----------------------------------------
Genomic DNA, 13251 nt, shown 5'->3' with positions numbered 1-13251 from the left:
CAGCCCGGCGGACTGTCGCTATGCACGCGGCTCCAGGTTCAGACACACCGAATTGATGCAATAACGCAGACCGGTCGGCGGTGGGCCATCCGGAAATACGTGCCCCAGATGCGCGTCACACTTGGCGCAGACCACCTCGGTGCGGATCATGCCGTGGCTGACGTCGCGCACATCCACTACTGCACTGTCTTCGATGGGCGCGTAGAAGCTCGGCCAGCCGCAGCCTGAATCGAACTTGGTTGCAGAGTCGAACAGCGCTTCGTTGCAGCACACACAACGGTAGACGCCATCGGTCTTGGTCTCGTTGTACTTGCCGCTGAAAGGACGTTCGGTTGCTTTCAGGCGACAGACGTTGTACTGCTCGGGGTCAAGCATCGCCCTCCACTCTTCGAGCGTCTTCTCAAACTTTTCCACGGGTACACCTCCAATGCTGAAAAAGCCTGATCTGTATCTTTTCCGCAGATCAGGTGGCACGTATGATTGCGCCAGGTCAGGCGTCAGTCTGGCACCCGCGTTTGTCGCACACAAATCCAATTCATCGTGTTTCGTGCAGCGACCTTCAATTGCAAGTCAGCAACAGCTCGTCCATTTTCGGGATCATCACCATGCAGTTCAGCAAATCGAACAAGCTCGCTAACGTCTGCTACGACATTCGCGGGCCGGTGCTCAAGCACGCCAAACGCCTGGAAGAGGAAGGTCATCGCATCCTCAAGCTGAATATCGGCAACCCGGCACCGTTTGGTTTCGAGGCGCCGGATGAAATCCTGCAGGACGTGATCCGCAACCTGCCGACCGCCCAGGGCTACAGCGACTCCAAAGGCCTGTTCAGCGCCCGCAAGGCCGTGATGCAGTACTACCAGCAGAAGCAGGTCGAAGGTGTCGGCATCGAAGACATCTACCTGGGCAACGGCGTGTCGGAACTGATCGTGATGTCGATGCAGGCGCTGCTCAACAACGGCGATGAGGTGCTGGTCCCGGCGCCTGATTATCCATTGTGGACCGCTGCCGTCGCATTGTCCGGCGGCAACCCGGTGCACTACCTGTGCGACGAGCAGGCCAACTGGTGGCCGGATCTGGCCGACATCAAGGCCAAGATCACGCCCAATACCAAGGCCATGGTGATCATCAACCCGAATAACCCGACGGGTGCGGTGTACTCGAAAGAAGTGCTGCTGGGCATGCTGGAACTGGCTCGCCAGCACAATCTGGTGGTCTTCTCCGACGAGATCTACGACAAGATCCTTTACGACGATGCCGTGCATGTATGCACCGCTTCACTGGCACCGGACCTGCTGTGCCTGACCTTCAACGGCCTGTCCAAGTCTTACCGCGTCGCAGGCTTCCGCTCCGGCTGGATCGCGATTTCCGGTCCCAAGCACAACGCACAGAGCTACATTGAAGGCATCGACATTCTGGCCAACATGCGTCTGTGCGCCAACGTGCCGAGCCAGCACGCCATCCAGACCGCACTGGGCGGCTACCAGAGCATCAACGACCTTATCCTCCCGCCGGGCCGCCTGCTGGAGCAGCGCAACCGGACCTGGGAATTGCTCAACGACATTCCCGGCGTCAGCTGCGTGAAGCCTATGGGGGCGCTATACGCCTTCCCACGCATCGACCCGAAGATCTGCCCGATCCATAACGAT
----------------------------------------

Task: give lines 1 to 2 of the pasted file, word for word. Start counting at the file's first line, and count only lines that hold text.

Genomic DNA, 13251 nt, shown 5'->3' with positions numbered 1-13251 from the left:
CAGCCCGGCGGACTGTCGCTATGCACGCGGCTCCAGGTTCAGACACACCGAATTGATGCAATAACGCAGACCGGTCGGCGGTGGGCCATCCGGAAATACGTGCCCCAGATGCGCGTCACACTTGGCGCAGACCACCTCGGTGCGGATCATGCCGTGGCTGACGTCGCGCACATCCACTACTGCACTGTCTTCGATGGGCGCGTAGAAGCTCGGCCAGCCGCAGCCTGAATCGAACTTGGTTGCAGAGTCGAACAGCGCTTCGTTGCAGCACACACAACGGTAGACGCCATCGGTCTTGGTCTCGTTGTACTTGCCGCTGAAAGGACGTTCGGTTGCTTTCAGGCGACAGACGTTGTACTGCTCGGGGTCAAGCATCGCCCTCCACTCTTCGAGCGTCTTCTCAAACTTTTCCACGGGTACACCTCCAATGCTGAAAAAGCCTGATCTGTATCTTTTCCGCAGATCAGGTGGCACGTATGATTGCGCCAGGTCAGGCGTCAGTCTGGCACCCGCGTTTGTCGCACACAAATCCAATTCATCGTGTTTCGTGCAGCGACCTTCAATTGCAAGTCAGCAACAGCTCGTCCATTTTCGGGATCATCACCATGCAGTTCAGCAAATCGAACAAGCTCGCTAACGTCTGCTACGACATTCGCGGGCCGGTGCTCAAGCACGCCAAACGCCTGGAAGAGGAAGGTCATCGCATCCTCAAGCTGAATATCGGCAACCCGGCACCGTTTGGTTTCGAGGCGCCGGATGAAATCCTGCAGGACGTGATCCGCAACCTGCCGACCGCCCAGGGCTACAGCGACTCCAAAGGCCTGTTCAGCGCCCGCAAGGCCGTGATGCAGTACTACCAGCAGAAGCAGGTCGAAGGTGTCGGCATCGAAGACATCTACCTGGGCAACGGCGTGTCGGAACTGATCGTGATGTCGATGCAGGCGCTGCTCAACAACGGCGATGAGGTGCTGGTCCCGGCGCCTGATTATCCATTGTGGACCGCTGCCGTCGCATTGTCCGGCGGCAACCCGGTGCACTACCTGTGCGACGAGCAGGCCAACTGGTGGCCGGATCTGGCCGACATCAAGGCCAAGATCACGCCCAATACCAAGGCCATGGTGATCATCAACCCGAATAACCCGACGGGTGCGGTGTACTCGAAAGAAGTGCTGCTGGGCATGCTGGAACTGGCTCGCCAGCACAATCTGGTGGTCTTCTCCGACGAGATCTACGACAAGATCCTTTACGACGATGCCGTGCATGTATGCACCGCTTCACTGGCACCGGACCTGCTGTGCCTGACCTTCAACGGCCTGTCCAAGTCTTACCGCGTCGCAGGCTTCCGCTCCGGCTGGATCGCGATTTCCGGTCCCAAGCACAACGCACAGAGCTACATTGAAGGCATCGACATTCTGGCCAACATGCGTCTGTGCGCCAACGTGCCGAGCCAGCACGCCATCCAGACCGCACTGGGCGGCTACCAGAGCATCAACGACCTTATCCTCCCGCCGGGCCGCCTGCTGGAGCAGCGCAACCGGACCTGGGAATTGCTCAACGACATTCCCGGCGTCAGCTGCGTGAAGCCTATGGGGGCGCTATACGCCTTCCCACGCATCGACCCGAAGATCTGCCCGATCCATAACGAT